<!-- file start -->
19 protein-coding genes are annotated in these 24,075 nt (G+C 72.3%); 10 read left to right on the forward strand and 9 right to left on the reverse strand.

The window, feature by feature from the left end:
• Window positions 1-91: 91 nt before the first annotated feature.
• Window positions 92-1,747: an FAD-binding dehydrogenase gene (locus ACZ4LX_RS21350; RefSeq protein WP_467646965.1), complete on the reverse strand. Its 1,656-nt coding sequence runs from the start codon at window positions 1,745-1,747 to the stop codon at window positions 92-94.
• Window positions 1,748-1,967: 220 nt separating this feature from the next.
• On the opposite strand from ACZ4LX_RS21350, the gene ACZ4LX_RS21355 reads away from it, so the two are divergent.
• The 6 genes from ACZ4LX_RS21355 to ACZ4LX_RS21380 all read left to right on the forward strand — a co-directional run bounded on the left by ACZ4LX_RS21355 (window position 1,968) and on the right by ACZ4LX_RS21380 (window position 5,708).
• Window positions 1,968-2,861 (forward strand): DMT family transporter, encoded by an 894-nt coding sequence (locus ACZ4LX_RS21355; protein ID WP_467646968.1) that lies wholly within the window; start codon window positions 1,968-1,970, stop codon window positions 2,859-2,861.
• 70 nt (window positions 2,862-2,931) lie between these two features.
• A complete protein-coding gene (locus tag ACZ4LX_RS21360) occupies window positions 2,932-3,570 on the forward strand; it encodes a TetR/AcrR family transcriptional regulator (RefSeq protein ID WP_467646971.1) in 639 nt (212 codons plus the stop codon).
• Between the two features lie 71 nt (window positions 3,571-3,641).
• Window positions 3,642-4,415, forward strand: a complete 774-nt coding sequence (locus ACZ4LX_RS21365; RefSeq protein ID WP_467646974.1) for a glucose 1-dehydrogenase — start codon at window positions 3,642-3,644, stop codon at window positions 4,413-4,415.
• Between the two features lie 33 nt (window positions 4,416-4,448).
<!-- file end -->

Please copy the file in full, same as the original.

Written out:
19 protein-coding genes are annotated in these 24,075 nt (G+C 72.3%); 10 read left to right on the forward strand and 9 right to left on the reverse strand.

The window, feature by feature from the left end:
• Window positions 1-91: 91 nt before the first annotated feature.
• Window positions 92-1,747: an FAD-binding dehydrogenase gene (locus ACZ4LX_RS21350; RefSeq protein WP_467646965.1), complete on the reverse strand. Its 1,656-nt coding sequence runs from the start codon at window positions 1,745-1,747 to the stop codon at window positions 92-94.
• Window positions 1,748-1,967: 220 nt separating this feature from the next.
• On the opposite strand from ACZ4LX_RS21350, the gene ACZ4LX_RS21355 reads away from it, so the two are divergent.
• The 6 genes from ACZ4LX_RS21355 to ACZ4LX_RS21380 all read left to right on the forward strand — a co-directional run bounded on the left by ACZ4LX_RS21355 (window position 1,968) and on the right by ACZ4LX_RS21380 (window position 5,708).
• Window positions 1,968-2,861 (forward strand): DMT family transporter, encoded by an 894-nt coding sequence (locus ACZ4LX_RS21355; protein ID WP_467646968.1) that lies wholly within the window; start codon window positions 1,968-1,970, stop codon window positions 2,859-2,861.
• 70 nt (window positions 2,862-2,931) lie between these two features.
• A complete protein-coding gene (locus tag ACZ4LX_RS21360) occupies window positions 2,932-3,570 on the forward strand; it encodes a TetR/AcrR family transcriptional regulator (RefSeq protein ID WP_467646971.1) in 639 nt (212 codons plus the stop codon).
• Between the two features lie 71 nt (window positions 3,571-3,641).
• Window positions 3,642-4,415, forward strand: a complete 774-nt coding sequence (locus ACZ4LX_RS21365; RefSeq protein ID WP_467646974.1) for a glucose 1-dehydrogenase — start codon at window positions 3,642-3,644, stop codon at window positions 4,413-4,415.
• Between the two features lie 33 nt (window positions 4,416-4,448).